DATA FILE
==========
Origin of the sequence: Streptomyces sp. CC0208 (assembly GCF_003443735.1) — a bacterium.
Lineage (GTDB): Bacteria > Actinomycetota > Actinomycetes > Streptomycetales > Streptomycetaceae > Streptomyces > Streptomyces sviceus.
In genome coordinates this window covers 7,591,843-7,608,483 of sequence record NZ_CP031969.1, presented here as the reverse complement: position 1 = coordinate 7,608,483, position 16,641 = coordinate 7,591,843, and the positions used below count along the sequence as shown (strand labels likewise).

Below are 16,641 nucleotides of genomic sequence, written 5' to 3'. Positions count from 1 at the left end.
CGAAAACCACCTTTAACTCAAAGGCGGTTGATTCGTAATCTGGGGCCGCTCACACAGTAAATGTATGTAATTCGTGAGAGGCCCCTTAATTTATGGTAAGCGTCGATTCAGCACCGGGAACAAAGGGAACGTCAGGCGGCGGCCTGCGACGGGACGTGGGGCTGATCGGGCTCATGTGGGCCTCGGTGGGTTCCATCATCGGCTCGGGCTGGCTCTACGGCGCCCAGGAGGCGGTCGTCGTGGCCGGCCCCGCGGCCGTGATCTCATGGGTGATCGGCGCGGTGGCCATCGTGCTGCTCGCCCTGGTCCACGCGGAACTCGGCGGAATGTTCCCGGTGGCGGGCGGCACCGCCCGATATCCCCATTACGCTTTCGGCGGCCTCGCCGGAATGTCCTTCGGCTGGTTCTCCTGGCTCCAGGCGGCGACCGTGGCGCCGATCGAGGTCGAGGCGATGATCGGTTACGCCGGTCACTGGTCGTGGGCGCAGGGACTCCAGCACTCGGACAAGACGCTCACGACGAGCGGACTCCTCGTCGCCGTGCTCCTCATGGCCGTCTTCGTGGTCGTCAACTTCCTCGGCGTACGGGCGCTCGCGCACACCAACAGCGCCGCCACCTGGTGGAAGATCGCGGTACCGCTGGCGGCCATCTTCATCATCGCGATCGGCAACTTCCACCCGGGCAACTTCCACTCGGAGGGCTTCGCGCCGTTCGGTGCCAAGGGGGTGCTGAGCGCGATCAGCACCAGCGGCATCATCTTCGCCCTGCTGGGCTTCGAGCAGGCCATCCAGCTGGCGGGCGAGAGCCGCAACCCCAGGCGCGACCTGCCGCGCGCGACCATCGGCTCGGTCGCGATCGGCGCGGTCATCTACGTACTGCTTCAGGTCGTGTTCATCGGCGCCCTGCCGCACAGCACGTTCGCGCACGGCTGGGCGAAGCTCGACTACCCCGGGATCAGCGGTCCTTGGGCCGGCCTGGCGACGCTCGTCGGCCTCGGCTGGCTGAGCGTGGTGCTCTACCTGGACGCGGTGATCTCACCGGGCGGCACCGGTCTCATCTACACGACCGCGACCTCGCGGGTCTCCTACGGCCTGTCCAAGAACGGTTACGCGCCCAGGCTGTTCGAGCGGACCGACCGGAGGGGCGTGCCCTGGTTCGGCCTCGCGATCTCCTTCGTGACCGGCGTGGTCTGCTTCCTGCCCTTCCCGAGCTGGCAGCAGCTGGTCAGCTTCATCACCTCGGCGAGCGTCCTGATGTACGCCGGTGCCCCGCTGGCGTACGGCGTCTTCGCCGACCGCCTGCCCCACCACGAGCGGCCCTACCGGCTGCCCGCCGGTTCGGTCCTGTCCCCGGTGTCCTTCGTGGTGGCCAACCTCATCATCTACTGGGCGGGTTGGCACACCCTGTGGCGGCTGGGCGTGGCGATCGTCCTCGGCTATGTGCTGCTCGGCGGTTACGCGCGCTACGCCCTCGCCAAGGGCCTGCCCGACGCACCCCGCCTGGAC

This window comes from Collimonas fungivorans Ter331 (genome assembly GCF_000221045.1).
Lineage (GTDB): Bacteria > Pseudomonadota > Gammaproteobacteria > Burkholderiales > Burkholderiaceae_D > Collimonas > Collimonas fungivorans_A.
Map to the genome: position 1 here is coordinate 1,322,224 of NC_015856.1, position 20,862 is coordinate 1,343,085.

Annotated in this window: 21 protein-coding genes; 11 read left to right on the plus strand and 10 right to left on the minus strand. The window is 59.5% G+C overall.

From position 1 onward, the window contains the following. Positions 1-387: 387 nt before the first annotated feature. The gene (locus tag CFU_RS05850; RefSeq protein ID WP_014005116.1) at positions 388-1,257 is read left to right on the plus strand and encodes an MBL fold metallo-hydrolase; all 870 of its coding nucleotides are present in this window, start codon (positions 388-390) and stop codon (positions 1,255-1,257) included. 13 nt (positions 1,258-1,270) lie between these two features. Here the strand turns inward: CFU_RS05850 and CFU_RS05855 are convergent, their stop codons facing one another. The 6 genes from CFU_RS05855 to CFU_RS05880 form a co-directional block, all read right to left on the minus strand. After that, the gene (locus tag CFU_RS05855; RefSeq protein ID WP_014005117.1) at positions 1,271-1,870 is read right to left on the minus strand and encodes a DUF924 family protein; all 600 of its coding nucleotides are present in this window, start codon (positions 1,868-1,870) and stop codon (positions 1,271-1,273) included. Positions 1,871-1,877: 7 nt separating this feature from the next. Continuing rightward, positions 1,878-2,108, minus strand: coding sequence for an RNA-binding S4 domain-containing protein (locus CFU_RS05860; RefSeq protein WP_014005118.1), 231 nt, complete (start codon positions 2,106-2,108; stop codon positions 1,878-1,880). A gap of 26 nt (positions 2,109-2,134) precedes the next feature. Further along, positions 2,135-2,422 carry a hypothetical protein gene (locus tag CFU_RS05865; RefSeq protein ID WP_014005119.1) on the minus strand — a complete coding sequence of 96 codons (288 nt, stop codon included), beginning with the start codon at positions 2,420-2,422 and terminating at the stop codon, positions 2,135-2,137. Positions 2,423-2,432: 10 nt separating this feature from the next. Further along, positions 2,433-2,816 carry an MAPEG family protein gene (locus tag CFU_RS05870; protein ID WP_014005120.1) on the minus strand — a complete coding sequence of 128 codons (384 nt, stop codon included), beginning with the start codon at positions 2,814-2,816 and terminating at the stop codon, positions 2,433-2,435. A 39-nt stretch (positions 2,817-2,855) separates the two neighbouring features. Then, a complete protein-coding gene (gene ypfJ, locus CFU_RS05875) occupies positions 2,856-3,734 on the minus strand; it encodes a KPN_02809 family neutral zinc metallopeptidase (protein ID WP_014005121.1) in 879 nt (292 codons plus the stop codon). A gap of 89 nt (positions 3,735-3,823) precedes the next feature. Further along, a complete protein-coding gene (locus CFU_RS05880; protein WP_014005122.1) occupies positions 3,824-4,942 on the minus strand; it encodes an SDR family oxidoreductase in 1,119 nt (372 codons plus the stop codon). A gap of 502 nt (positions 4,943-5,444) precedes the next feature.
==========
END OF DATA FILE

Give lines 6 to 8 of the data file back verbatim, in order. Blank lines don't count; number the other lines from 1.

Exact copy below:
This window comes from Collimonas fungivorans Ter331 (genome assembly GCF_000221045.1).
Lineage (GTDB): Bacteria > Pseudomonadota > Gammaproteobacteria > Burkholderiales > Burkholderiaceae_D > Collimonas > Collimonas fungivorans_A.
Map to the genome: position 1 here is coordinate 1,322,224 of NC_015856.1, position 20,862 is coordinate 1,343,085.